Tax Management Weekly Report, Vol. 30, No. 29, p. 876, July 18, 2011
4 Pages Posted: 21 Jul 2011 Last revised: 3 Sep 2011
Date Written: July 19, 2011
The Supreme Court’s apparent holding that ERISA §502(a)(1)(B) is generally inapplicable to cases where summary documents conflict with formal plan documents bears little scrutiny. This apparent result raises at least four serious questions. First, did the Court intend to reach this broad conclusion? Second, did the Court develop the apparent conclusion in a manner that incorrectly characterizes the ERISA requirements for summary documents? Third, did the Court develop the apparent conclusion in a manner that contradicts the very rulings that the Court cites? Fourth, did the Court develop was the apparent conclusion in a manner that misrepresents common ERISA practices?
The unconvincing nature of the Court’s reasoning matters for at least three reasons.
First, the respect for Supreme Court decisions does not arise merely from their precedential value, which may be quite limited. Coherent decisions deserve and receive far more respect than incoherent ones.
Second, if the lower courts raise substantial barriers to the reformation remedy under ERISA § 502(a)(3) advocated by the majority opinion, which remedy would authorize the same relief sought by Amara under ERISA § 502(a)(1)(B), the Supreme Court may reconsider whether to make such relief directly available by returning to its traditional practice of treating summary documents as among the governing instruments that determine the terms of ERISA plans.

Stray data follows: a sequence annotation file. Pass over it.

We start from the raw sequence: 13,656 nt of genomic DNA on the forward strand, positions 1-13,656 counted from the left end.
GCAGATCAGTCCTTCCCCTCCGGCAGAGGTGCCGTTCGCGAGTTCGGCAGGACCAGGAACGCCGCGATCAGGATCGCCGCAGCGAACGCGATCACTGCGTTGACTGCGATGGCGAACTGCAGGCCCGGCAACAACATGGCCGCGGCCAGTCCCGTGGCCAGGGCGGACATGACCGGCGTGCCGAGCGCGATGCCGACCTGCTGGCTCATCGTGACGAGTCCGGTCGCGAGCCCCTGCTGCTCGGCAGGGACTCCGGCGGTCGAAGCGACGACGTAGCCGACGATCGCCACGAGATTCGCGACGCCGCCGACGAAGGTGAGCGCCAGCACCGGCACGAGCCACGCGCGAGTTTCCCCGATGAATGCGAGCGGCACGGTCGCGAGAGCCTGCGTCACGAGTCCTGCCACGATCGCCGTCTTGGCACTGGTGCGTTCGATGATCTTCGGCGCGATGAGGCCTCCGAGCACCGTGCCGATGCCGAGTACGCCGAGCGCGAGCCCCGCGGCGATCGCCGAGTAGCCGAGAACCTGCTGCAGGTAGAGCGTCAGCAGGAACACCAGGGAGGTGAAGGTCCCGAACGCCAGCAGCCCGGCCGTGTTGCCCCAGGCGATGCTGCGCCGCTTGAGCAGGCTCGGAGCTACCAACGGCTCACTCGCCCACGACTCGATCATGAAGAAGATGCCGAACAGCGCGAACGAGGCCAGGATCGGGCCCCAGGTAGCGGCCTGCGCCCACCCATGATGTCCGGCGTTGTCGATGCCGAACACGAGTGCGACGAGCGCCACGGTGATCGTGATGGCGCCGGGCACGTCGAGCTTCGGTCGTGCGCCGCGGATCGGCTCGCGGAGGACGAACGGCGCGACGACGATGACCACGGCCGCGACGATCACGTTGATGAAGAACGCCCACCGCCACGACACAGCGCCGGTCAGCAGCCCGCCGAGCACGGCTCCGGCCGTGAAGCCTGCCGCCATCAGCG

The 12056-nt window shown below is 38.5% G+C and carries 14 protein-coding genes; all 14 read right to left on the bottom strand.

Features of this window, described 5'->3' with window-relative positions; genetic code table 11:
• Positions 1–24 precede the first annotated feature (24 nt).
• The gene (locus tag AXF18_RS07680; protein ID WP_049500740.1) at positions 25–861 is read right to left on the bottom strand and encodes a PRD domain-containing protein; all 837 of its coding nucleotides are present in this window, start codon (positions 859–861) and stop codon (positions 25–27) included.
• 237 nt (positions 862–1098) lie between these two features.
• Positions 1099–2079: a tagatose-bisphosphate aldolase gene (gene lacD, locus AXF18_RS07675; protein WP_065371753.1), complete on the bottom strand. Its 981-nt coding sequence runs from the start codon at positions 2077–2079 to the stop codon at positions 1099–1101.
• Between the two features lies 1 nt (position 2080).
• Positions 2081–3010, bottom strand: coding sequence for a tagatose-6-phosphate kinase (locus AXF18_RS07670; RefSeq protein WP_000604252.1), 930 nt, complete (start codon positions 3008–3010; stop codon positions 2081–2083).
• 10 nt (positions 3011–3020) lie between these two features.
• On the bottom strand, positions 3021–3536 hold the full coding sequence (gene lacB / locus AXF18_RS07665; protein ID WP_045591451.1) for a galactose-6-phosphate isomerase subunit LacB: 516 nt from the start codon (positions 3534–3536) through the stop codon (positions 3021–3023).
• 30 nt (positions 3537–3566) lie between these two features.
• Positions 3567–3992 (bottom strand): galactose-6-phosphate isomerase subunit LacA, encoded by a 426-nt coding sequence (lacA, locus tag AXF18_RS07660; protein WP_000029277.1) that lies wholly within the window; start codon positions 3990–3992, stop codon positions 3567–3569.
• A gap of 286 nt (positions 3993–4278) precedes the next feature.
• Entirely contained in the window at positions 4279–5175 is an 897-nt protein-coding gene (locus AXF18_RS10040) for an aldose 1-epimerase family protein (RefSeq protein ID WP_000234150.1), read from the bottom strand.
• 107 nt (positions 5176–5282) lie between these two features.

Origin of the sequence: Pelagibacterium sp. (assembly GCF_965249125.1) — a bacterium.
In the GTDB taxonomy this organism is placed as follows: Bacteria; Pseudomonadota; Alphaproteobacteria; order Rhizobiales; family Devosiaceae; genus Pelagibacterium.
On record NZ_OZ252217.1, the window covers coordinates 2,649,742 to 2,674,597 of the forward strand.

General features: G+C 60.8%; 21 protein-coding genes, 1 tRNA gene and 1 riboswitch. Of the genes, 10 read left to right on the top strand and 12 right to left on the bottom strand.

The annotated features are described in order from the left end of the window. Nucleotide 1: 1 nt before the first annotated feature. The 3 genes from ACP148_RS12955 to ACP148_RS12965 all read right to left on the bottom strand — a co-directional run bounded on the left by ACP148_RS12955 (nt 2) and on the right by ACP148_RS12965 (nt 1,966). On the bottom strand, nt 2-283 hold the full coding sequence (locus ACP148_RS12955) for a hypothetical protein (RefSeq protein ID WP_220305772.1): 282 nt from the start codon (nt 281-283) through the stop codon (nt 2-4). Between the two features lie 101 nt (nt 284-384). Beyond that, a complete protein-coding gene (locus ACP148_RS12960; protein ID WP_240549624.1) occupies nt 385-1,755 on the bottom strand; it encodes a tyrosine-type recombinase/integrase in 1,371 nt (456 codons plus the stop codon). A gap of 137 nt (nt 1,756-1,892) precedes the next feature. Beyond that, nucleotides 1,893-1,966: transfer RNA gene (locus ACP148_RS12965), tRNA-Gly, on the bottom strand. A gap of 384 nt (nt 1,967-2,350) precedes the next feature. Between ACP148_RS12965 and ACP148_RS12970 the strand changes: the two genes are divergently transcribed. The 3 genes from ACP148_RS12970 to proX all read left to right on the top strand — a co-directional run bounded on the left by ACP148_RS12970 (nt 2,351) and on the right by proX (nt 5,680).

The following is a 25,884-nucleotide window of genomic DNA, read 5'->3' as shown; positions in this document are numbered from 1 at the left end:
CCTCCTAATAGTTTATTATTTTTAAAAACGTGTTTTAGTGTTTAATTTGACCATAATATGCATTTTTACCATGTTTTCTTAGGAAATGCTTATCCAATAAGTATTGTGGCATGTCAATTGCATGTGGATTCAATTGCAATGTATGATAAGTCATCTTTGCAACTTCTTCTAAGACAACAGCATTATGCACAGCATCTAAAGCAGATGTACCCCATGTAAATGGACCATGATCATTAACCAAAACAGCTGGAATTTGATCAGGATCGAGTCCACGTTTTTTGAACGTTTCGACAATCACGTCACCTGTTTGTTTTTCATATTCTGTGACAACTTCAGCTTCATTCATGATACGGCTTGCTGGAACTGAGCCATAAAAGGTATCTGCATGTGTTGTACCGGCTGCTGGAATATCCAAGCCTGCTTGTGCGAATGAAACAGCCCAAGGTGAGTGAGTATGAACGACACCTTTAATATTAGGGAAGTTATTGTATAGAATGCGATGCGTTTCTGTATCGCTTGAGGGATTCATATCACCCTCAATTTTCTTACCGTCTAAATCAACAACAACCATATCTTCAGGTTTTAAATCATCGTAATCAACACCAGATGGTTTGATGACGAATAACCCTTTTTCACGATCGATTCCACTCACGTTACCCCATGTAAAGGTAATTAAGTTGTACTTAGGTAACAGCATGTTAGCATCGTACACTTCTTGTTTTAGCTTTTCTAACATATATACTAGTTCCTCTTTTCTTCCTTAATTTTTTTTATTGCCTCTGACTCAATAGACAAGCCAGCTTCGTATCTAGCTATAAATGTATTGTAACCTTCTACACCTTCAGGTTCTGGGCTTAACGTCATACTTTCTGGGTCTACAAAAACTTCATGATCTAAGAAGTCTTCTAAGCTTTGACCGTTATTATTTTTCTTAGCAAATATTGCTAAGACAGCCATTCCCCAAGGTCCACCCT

Third, the decision, fails to discuss how ERISA or governing plan instruments, such as the SPD, determine plan terms. This may cause courts to lose sight of the distinction between ERISA requirements that plan sponsors or fiduciaries can breach, such as the prohibition on the alienation of most pension benefits, and the rights that individuals may have to ERISA plan benefits, such as inalienable pension benefits, notwithstanding such breaches.
Keywords: ERISA, SPD, Governing Plan Instruments, Governing Plan Documents, Benefits, Claims, Pension, Welfare Benefit
JEL Classification: H89, J32, J33, K31, K34, K49, G23, M52
Suggested Citation: Suggested Citation
Feuer, Albert, CIGNA v. Amara: Supreme Court Unconvincingly Rejects Use of ERISA §502(a)(1)(B) to Enforce Benefit Terms Used in SPD (July 19, 2011). Tax Management Weekly Report, Vol. 30, No. 29, p. 876, July 18, 2011 . Available at SSRN: https://ssrn.com/abstract=1889404